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Does anybody know the reason why the linux kernel is compressed and the decompressed on booting a linux machine. I don't know if it was always like this? But it ...
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- 03-02-2012 #1
- Join Date
- Apr 2011
linux kernel compression/decompression ?
Does anybody know the reason why the linux kernel is compressed and the decompressed on booting a linux machine.
I don't know if it was always like this?
But it doesn't make much since.... why you would want to do that.
Essentially the complete kernel is uncompressed into memory eventually
So why the addtion step in compressing/decompressing the kernel (I would think this is just making the boot up process longer slower with little to no benift.)
I can see if you had a compressed kernel/file system that dynamically uncompressed the essential parts when needed to safe memory....etc (but this is still cutting edge since their is no easy efficient way to write to a compressed ram disk...etc not to say some day somebody may invent one but either way still kind of don't see a real use a part from being able to do it)
Plus the fact some things like IDT , GDT ,...other critical things have to be uncompressed and stay that way before an os can work.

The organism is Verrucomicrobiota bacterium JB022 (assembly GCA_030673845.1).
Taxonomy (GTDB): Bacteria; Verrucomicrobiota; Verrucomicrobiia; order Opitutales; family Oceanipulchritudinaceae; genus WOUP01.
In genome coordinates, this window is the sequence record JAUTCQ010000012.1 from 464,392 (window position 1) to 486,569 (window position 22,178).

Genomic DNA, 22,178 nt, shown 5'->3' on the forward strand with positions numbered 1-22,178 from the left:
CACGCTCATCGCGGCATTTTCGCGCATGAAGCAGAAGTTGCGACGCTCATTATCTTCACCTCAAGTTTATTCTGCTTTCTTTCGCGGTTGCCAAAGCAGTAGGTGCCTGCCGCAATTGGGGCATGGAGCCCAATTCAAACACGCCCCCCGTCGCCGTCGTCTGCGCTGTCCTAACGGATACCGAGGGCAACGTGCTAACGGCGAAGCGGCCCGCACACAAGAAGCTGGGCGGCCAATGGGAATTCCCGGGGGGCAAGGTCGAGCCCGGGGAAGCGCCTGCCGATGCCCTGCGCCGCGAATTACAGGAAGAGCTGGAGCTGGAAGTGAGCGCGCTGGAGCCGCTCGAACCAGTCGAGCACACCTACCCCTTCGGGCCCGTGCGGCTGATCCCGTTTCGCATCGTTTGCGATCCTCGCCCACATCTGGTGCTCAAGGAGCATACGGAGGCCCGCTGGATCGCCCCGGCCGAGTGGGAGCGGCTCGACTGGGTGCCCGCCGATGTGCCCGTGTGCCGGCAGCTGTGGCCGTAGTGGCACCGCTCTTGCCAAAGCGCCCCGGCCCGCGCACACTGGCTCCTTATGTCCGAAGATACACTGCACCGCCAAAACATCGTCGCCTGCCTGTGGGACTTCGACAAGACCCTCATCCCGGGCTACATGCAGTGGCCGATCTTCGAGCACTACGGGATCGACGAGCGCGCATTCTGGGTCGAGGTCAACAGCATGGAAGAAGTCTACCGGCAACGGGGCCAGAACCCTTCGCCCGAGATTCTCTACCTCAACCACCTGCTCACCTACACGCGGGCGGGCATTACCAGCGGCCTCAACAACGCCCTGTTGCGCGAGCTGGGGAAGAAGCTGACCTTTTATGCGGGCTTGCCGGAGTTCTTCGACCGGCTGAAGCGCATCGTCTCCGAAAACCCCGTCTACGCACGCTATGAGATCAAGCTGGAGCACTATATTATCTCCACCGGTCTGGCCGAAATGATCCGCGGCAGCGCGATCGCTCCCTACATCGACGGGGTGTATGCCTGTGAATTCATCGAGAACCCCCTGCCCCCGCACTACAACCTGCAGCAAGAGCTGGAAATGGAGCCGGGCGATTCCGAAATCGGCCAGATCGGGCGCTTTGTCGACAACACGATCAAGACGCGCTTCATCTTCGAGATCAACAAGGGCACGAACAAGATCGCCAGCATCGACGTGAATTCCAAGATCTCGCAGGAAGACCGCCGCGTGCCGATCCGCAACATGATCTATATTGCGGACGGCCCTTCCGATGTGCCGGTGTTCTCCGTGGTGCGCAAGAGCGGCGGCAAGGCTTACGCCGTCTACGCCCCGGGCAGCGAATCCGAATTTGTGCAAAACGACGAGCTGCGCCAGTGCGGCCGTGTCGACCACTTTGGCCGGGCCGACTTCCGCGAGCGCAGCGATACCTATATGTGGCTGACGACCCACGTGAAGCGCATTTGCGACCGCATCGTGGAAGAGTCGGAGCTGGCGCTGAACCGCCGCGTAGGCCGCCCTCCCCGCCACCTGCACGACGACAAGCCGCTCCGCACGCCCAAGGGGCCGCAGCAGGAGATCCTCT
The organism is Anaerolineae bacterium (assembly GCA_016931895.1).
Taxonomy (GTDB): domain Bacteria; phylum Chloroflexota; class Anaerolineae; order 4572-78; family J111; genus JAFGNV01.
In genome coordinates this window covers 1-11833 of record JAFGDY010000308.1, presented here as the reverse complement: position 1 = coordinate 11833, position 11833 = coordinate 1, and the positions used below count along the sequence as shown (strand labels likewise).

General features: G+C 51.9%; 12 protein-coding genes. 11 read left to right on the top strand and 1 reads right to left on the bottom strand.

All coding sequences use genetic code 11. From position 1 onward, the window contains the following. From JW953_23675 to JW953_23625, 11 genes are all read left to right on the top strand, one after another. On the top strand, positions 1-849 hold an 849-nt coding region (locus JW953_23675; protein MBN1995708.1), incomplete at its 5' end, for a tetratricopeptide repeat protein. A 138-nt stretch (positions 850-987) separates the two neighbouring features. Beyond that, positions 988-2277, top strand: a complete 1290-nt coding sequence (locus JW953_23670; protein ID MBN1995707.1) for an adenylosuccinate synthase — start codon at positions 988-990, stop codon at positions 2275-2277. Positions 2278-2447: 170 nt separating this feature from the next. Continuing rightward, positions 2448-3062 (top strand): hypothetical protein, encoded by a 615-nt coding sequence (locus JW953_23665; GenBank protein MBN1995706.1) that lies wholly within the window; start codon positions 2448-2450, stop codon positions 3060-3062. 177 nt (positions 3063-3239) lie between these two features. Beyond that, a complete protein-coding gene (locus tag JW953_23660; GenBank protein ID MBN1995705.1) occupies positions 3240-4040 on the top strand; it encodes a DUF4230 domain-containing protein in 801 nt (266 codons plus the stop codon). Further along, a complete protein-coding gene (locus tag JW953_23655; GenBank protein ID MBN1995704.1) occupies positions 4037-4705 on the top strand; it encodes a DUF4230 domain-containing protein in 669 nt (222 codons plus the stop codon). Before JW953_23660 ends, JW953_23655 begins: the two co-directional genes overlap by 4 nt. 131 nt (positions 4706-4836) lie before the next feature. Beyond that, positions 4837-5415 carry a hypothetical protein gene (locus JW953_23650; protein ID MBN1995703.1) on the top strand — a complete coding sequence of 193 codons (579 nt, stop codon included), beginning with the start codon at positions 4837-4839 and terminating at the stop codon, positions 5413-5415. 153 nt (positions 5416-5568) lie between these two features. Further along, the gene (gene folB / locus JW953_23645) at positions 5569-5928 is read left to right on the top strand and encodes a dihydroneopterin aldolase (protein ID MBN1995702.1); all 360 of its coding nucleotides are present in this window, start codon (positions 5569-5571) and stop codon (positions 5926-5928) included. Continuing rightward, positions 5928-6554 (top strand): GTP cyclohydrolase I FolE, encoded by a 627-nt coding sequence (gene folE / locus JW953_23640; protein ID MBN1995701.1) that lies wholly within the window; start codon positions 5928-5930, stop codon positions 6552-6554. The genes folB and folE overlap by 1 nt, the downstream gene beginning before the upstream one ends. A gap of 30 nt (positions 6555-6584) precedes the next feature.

Their way usually memory is not an issue when we have 4GB or 8GB or more of RAM to use for putting kernel into.
Hell with paging we would have up to 64GB on 32bit machine using virtual address's...way more then enough....
Last edited by sam111; 03-02-2012 at 08:16 PM.
- 03-04-2012 #2
When I was starting in Linux, it was common practice to use a rescue floppy to boot your computer in an emergency. The kernel had to be compressed because you couldn't get it onto a floppy disk otherwise and still have room for a basic filesystem and utilities.
According to Wikipedia, decompressing the kernel is a negligible factor in boot time."I'm just a little old lady; don't try to dazzle me with jargon!"
- 03-04-2012 #3
- Join Date
- Apr 2011
Ok, I see.
Didn't think of that.
Back in the old days of floppies 1.44MB or less space. (hell linux came out in the 90's far after the first cd's so even then we had enough room if we used a cd , unfortunately not many people had the cd rom at that time probably)
But seems to me compressing the kernel shouldn't be an issue now a days with the size of media HD,CD/DVD/BlueRay (and we could do with out compressing in most cases)
But then I also see for backwards compatiblity and maybe in the future or rare event when space is an issue it could still come in handy.
You say it is fast to decompress.
Curious what compression/decompression algorithm is being used this would determine how fast and what percentage of size saved in doing the compression for the linux kernel?
And from what I understand windows OS don't use this feature when loading ... i.e they don't compress the ntoskrnl.exe like linux does. (maybe why they don't, is they can use msdos os as their boot floppy disk)
And even that wouldn't be to worth it now since we have bartsPE builder to build a windows live based cd/dvd or use a linux live cd in the event of fixing something.
But I guess if it is not slowing things down and could be convinent to use on small embedded or floppy devices then this still will have applications and should be left alone.
Thanks for the idea.